Ben Raybourn On the Road

There's something unique about Ben Raybourn. He's pretty normal on the phone but just watching him in videos, it feels like you're in a time warp. He's all patched up and bespectacled. His tricks are different. He's skating all crazy. He stands out from the crowd because the skating he does, whether it's your style or not, plugs you in to a time when you were young, wandering around town, trying to find spots and learn weird tricks with your friends.

How's the road trip going?
Pretty good.

Where have you guys been?
Within all of the Midwest—Iowa, Ohio, places like that.

How long's the trip?
One month.

Did you get picked up in Houston or fly out there?
They drove out from California and picked me up in Houston.

You live in Houston, right? Tell me a little bit about Houston. Where are you originally from in Houston?
Um, I'm from Rosenberg. It's not actually Houston. It's right outside of Houston.

Is it kind like a small town?
Yeah, it's a pretty small town...not many people live there.

How'd you start skating?
My older brother skateboarded and, I don't know, I just copied it.

That's pretty normal. The typical story is that your brother skates and gets you into it, you know? I've always wondered, 'cause you kind of have an older style; how much older is your brother than you?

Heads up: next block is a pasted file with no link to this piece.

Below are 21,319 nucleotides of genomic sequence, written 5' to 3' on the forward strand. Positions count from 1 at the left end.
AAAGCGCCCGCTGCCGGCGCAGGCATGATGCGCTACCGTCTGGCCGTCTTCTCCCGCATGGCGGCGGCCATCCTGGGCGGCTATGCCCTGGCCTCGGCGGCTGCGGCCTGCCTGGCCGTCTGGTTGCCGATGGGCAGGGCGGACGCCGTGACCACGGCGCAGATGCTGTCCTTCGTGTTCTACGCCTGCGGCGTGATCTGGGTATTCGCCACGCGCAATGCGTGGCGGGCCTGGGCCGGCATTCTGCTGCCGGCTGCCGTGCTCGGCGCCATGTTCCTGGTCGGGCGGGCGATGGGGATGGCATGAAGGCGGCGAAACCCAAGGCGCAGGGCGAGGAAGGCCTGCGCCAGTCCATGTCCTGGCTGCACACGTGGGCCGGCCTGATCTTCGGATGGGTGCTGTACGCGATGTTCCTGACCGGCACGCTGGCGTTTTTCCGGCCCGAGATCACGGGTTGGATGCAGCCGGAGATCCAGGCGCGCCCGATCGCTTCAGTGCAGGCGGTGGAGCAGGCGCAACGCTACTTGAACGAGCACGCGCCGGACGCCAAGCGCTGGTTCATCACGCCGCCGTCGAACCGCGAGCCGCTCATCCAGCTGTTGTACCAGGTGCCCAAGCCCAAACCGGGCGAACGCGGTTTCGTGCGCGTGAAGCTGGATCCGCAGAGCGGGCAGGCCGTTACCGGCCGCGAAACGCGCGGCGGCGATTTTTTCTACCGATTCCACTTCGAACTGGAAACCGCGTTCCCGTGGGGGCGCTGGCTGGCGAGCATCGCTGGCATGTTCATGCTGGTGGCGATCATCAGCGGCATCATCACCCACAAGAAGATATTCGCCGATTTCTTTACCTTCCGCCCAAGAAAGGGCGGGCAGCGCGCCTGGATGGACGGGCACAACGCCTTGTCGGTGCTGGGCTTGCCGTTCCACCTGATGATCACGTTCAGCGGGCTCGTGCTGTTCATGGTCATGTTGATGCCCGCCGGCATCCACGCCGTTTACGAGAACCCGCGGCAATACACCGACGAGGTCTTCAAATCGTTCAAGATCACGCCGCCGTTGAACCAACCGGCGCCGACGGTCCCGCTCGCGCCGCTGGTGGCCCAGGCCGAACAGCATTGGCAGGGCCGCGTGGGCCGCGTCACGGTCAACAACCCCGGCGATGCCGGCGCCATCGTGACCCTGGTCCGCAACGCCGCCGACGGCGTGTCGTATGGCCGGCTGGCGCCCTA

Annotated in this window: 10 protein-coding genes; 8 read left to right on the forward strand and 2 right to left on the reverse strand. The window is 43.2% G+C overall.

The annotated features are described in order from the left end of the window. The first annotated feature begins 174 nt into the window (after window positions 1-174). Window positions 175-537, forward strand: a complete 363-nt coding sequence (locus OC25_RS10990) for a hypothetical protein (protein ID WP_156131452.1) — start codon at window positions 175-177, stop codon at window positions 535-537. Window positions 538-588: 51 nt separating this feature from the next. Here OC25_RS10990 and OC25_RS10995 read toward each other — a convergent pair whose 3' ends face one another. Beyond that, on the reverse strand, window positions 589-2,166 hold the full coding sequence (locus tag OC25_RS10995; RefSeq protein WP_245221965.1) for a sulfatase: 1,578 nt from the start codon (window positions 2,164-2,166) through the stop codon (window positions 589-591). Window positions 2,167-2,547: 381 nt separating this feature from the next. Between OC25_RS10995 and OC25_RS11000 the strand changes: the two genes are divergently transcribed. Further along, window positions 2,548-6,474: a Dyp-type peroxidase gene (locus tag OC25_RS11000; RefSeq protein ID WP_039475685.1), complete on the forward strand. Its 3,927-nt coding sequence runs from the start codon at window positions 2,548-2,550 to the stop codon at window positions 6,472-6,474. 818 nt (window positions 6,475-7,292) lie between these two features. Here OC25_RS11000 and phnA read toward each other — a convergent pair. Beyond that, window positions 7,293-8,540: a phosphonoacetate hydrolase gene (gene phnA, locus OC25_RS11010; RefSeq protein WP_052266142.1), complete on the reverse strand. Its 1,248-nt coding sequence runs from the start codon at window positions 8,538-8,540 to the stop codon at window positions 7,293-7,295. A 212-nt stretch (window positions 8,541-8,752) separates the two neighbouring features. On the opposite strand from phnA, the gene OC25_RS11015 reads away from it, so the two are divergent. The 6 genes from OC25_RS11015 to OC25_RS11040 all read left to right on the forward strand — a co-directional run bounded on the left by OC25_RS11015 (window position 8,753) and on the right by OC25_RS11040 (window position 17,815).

Ah, he's only, like, seven years older.

So, when you were growing up, did you see a lot of the videos that he had and get into an older style of skating? Or, did you kind of pick that up on your own?
I don't know. I kind of hung around the older skateboarders.

I always notice when I watch you skate, it feels like watching a skater out of an older video. You're doing like Iceplants and footplants—it's kind of cool. You don't see that as much with younger kids.
Yeah, I know what you mean.

Did you actually try to get sponsored? Did you send out tapes? Or, did it just happen?
Well, I was just skating at this park and the dude decided to put me on the team. I never sent any tapes or anything.

So was it Kristian
who saw you directly and decided to put you on the team or was it another team?

Well, the one I was talking about was just the skatepark. But, yeah, that's what happened with 1031

So he was just rolling through town and happened to see you skate?
I was skating at a skatepark and he saw me.

That's pretty sick. So did your dad skate at all?
No, my dad never skated.

For some reason, I pictured your dad being the kind of guy that skated back in the day...so you picked it up from your brother. Is your dad stoked on you skating for a living?
Yeah, he's really supportive. He likes it.

I'm sure your brother's pretty stoked, then.
Yeah, he is too.

Does he still skate?
Um, he's more into BMXing and stuff like that now.

He's on a whole other thing? You ever try that stuff out? Or do you just like skating, straight up?
Yeah, I just like skating.

I see dude getting into that, like Chris Cole and Lindsay Robertson—they're all into BMXing. You never gave it a try?

There's that old Jon Allie part
where he grinds a rail or something in the middle of his part.

That's crazy. I'm just skating, though.

So what's the rest of the trip like? Are you guys in Ohio right now?
Um, no. I think we're going to Indiana right now. We have a different stop each day.

Just doing demos?
Yeah, we have a stop at different shops, every different day, so we always have a really gnarly drive in between.

That part sucks. It all just blends together, 'cause it's drive, stop, drive, stop...You don't even realize where you're at. Someone just tells you to get in the van and you're like, "Okay."